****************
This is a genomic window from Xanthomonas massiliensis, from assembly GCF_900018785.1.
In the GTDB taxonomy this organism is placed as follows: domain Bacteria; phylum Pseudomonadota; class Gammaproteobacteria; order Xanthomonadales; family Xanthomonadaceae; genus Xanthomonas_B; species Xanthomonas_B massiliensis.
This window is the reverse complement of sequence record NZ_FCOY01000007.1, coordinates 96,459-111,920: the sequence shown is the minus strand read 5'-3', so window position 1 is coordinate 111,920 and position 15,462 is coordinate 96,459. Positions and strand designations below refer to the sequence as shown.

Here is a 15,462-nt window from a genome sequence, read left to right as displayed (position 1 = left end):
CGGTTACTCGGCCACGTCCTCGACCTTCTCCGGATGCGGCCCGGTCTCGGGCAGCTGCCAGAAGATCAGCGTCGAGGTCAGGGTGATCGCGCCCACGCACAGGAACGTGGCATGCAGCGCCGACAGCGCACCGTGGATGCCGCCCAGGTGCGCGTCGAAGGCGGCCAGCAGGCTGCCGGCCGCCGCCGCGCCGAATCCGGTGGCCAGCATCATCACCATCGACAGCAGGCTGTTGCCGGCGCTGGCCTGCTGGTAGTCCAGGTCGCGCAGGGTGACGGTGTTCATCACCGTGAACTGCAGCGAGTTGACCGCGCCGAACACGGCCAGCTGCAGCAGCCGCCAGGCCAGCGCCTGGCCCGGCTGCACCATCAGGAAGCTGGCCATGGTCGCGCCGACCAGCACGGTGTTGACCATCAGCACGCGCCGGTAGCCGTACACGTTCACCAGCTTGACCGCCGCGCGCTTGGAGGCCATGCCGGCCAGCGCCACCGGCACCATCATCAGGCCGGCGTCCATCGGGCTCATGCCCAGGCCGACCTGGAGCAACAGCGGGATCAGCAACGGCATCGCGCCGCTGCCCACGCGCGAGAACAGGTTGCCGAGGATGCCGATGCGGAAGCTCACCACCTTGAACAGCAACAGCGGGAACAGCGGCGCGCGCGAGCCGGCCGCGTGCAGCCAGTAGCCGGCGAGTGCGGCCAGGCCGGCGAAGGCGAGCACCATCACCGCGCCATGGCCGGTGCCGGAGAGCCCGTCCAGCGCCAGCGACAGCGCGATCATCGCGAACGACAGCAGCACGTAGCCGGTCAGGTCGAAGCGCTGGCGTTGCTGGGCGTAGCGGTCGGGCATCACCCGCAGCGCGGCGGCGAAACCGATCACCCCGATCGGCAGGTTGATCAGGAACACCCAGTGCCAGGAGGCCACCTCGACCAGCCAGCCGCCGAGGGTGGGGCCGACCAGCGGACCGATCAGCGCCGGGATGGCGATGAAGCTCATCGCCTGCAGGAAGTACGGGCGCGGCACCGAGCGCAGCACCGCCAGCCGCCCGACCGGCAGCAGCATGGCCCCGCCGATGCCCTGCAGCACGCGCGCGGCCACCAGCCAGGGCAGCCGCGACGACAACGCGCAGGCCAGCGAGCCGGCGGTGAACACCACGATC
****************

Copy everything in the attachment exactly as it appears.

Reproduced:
This is a genomic window from Xanthomonas massiliensis, from assembly GCF_900018785.1.
In the GTDB taxonomy this organism is placed as follows: domain Bacteria; phylum Pseudomonadota; class Gammaproteobacteria; order Xanthomonadales; family Xanthomonadaceae; genus Xanthomonas_B; species Xanthomonas_B massiliensis.
This window is the reverse complement of sequence record NZ_FCOY01000007.1, coordinates 96,459-111,920: the sequence shown is the minus strand read 5'-3', so window position 1 is coordinate 111,920 and position 15,462 is coordinate 96,459. Positions and strand designations below refer to the sequence as shown.

Here is a 15,462-nt window from a genome sequence, read left to right as displayed (position 1 = left end):
CGGTTACTCGGCCACGTCCTCGACCTTCTCCGGATGCGGCCCGGTCTCGGGCAGCTGCCAGAAGATCAGCGTCGAGGTCAGGGTGATCGCGCCCACGCACAGGAACGTGGCATGCAGCGCCGACAGCGCACCGTGGATGCCGCCCAGGTGCGCGTCGAAGGCGGCCAGCAGGCTGCCGGCCGCCGCCGCGCCGAATCCGGTGGCCAGCATCATCACCATCGACAGCAGGCTGTTGCCGGCGCTGGCCTGCTGGTAGTCCAGGTCGCGCAGGGTGACGGTGTTCATCACCGTGAACTGCAGCGAGTTGACCGCGCCGAACACGGCCAGCTGCAGCAGCCGCCAGGCCAGCGCCTGGCCCGGCTGCACCATCAGGAAGCTGGCCATGGTCGCGCCGACCAGCACGGTGTTGACCATCAGCACGCGCCGGTAGCCGTACACGTTCACCAGCTTGACCGCCGCGCGCTTGGAGGCCATGCCGGCCAGCGCCACCGGCACCATCATCAGGCCGGCGTCCATCGGGCTCATGCCCAGGCCGACCTGGAGCAACAGCGGGATCAGCAACGGCATCGCGCCGCTGCCCACGCGCGAGAACAGGTTGCCGAGGATGCCGATGCGGAAGCTCACCACCTTGAACAGCAACAGCGGGAACAGCGGCGCGCGCGAGCCGGCCGCGTGCAGCCAGTAGCCGGCGAGTGCGGCCAGGCCGGCGAAGGCGAGCACCATCACCGCGCCATGGCCGGTGCCGGAGAGCCCGTCCAGCGCCAGCGACAGCGCGATCATCGCGAACGACAGCAGCACGTAGCCGGTCAGGTCGAAGCGCTGGCGTTGCTGGGCGTAGCGGTCGGGCATCACCCGCAGCGCGGCGGCGAAACCGATCACCCCGATCGGCAGGTTGATCAGGAACACCCAGTGCCAGGAGGCCACCTCGACCAGCCAGCCGCCGAGGGTGGGGCCGACCAGCGGACCGATCAGCGCCGGGATGGCGATGAAGCTCATCGCCTGCAGGAAGTACGGGCGCGGCACCGAGCGCAGCACCGCCAGCCGCCCGACCGGCAGCAGCATGGCCCCGCCGATGCCCTGCAGCACGCGCGCGGCCACCAGCCAGGGCAGCCGCGACGACAACGCGCAGGCCAGCGAGCCGGCGGTGAACACCACGATC